FMCSA’s New Crash Preventability Determination Program

crashpreventabiity
 
Contributed by Dave Osiecki, Scopelitis Transportation Consulting LLC
 
Since the inception of the Compliance, Safety, Accountability (CSA) program at the Federal Motor Carrier Safety Administration (FMCSA), the trucking industry has been rightly concerned that its business partners would improperly use CSA scores to make business decisions. The scores, the trucking industry argued, were not an accurate depiction of a company’s safety posture. 
 
One example frequently highlighted was that CSA uses all crashes, regardless of fault or preventability, to calculate scores in the Crash Indicator Behavior Analysis and Safety Improvement Category (BASIC). This was especially concerning to many fleets considering the crash data tells us the vast majority of serious car-truck crashes are the result of errors made by the car driver. 
 
For years, FMCSA rejected the industry’s argument that it needed to consider crash preventability in CSA, saying that all crashes, regardless of fault, are predictive of future crashes. FMCSA cited an internal study of CSA and its ability to identify carriers more likely to crash in the future as evidence that the system was working just fine.
 
FMCSA could not, however, disarm industry advocates who made a simple and compelling argument to Congress during truck safety hearings: A driver or motor carrier should not be penalized for a crash that it did not cause and could not have prevented. Under pressure from Congress, FMCSA announced in 2017 the creation of a pilot program, the Crash Preventability Demonstration Program.
 
Between 2017 and 2019, FMCSA accepted crash review requests from motor carriers. To be eligible, the crash had to fall into one of eight narrow scenarios, such as being struck in the rear or struck while legally parked. Overall, 8,188 eligible crashes were submitted and 7,564 were ruled not-preventable on the part of the truck driver, an astounding 92 percent success rate. FMCSA learned valuable lessons from the pilot demonstration project. 
 
On May 6, 2020, the FMCSA announced a new and permanent “Crash Preventability Determination Program.” The new program consolidates and adds several scenarios. In all, FMCSA now accepts crashes that fall into 16 different categories, doubling the number of eligible scenarios accepted by the earlier pilot program.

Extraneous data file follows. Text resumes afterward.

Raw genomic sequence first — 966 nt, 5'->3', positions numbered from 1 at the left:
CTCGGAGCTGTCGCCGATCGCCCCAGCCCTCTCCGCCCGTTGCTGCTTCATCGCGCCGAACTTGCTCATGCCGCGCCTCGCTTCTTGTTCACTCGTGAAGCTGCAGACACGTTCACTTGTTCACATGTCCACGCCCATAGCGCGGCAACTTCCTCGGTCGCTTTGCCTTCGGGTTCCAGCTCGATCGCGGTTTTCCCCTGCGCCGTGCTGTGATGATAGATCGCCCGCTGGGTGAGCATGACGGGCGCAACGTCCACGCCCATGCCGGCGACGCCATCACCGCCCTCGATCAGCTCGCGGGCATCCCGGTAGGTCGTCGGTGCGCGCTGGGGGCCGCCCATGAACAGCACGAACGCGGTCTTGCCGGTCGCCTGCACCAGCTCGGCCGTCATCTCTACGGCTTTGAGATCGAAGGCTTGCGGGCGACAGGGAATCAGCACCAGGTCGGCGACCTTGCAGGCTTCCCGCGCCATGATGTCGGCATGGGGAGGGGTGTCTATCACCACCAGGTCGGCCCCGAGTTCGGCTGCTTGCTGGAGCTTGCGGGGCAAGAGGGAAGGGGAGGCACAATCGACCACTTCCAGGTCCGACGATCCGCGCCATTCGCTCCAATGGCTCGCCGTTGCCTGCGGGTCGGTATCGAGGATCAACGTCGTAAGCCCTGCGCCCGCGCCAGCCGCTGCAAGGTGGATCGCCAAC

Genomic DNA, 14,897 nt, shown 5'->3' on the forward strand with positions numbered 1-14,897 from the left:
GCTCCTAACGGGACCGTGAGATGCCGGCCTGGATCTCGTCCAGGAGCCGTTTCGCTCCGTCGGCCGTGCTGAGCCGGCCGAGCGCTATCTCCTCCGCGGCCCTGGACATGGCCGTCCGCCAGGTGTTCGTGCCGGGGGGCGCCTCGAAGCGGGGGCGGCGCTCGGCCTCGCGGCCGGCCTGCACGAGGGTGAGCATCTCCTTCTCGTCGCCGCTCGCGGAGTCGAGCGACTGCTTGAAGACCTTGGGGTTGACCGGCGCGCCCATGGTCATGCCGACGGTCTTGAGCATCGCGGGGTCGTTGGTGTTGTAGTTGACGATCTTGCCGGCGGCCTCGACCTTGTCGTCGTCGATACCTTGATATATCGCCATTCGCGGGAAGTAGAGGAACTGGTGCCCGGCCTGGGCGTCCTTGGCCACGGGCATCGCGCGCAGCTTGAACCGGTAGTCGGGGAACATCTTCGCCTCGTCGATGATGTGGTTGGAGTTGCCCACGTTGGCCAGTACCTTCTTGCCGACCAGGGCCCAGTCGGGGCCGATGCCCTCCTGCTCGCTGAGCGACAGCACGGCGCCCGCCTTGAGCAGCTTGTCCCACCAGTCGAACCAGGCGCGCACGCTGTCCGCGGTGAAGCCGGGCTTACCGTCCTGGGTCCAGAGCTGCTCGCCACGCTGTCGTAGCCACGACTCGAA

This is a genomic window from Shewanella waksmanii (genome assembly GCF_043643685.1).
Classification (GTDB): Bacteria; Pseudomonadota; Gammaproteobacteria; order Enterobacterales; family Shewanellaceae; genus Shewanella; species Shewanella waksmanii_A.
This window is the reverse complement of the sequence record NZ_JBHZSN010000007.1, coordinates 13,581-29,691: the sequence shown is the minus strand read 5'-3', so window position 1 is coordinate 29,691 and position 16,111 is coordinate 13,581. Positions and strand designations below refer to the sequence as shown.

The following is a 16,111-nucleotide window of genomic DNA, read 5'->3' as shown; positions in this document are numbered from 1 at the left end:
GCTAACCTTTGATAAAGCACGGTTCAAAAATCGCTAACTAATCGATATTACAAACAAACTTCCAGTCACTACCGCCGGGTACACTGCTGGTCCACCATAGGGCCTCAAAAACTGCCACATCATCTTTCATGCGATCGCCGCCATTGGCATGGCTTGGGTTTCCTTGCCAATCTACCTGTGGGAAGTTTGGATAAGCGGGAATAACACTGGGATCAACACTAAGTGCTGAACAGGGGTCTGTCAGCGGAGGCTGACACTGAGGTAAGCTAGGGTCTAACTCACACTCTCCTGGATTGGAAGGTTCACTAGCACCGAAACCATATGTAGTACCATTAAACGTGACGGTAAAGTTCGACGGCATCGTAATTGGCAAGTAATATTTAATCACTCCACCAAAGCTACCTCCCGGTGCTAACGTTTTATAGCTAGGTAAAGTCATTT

Wisely, FMCSA also included a catch-all category for “rare and unusual” crashes; the category captures those “did that really just happen?” type crashes. Crashes deemed not-preventable will be noted on the carrier’s CSA profile and will NOT be used to calculate the Crash Indicator BASIC score. Also, drivers will finally receive the recognition they deserve when the preventability determinations are added to their PSP record, which many carriers rely on to help make hiring decisions.
 
The program started on May 6, 2020, and all eligible crashes that occurred on or after Aug. 1, 2019, are eligible for review. Trucking companies should review their crash records as soon as possible to determine which, if any, crashes are eligible for review and possible correction. Carriers must use FMCSA’s DataQs system to submit requests and must have copies of police accident reports (PAR) to support their claims.
 
Ultimately, this program will improve the accuracy of CSA and help FMCSA and its state enforcement partners better target scarce resources to investigate the least safe motor carriers.
 
It’s taken a long time for FMCSA to come to the conclusion: Crashes a driver could not have prevented are not indicative of a driver’s safety, or the safety of the driver’s employing carrier.  
 
With any luck, as the program progresses, and our collective understanding of crash preventability and causation improves, new scenarios will be added and carrier accountability will continue to improve.
 
We’ve come a long way, but there’s still more road to travel. 
 

Dave J. Osiecki is the President & CEO of Scopelitis Transportation Consulting (STC), a wholly owned subsidiary of the Scopelitis law firm. Mr. Osiecki personally develops and delivers the safety, technology, regulatory, and compliance-related consulting, training, and advisory service offerings of STC.
 
Contact Dave Osiecki or Sean Garney of Scopelitis Transportation Consulting at dosiecki@scopelitisconsulting.com or sgarney@scopelitisconsulting.com with questions.

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©Great West Casualty Company 2020. The material in this publication is the property of Great West Casualty Company unless otherwise noted and may not be reproduced without its written consent by any person other than a current insured of Great West Casualty Company for business purposes. Insured should attribute use as follows: “© Great West Casualty Company 2020. Used with permission by Great West Casualty Company.”
 
This material is intended to be a broad overview of the subject matter and is provided for informational purposes only. Great West Casualty Company does not provide legal advice to its insureds, nor does it advise insureds on employment-related issues. Therefore, the subject matter is not intended to serve as legal or employment advice for any issue(s) that may arise in the operations of its insureds. Legal advice should always be sought from the insured’s legal counsel. Great West Casualty Company shall have neither liability nor responsibility to any person or entity with respect to any loss, action, or inaction alleged to be caused directly or indirectly as a result of the information contained herein.

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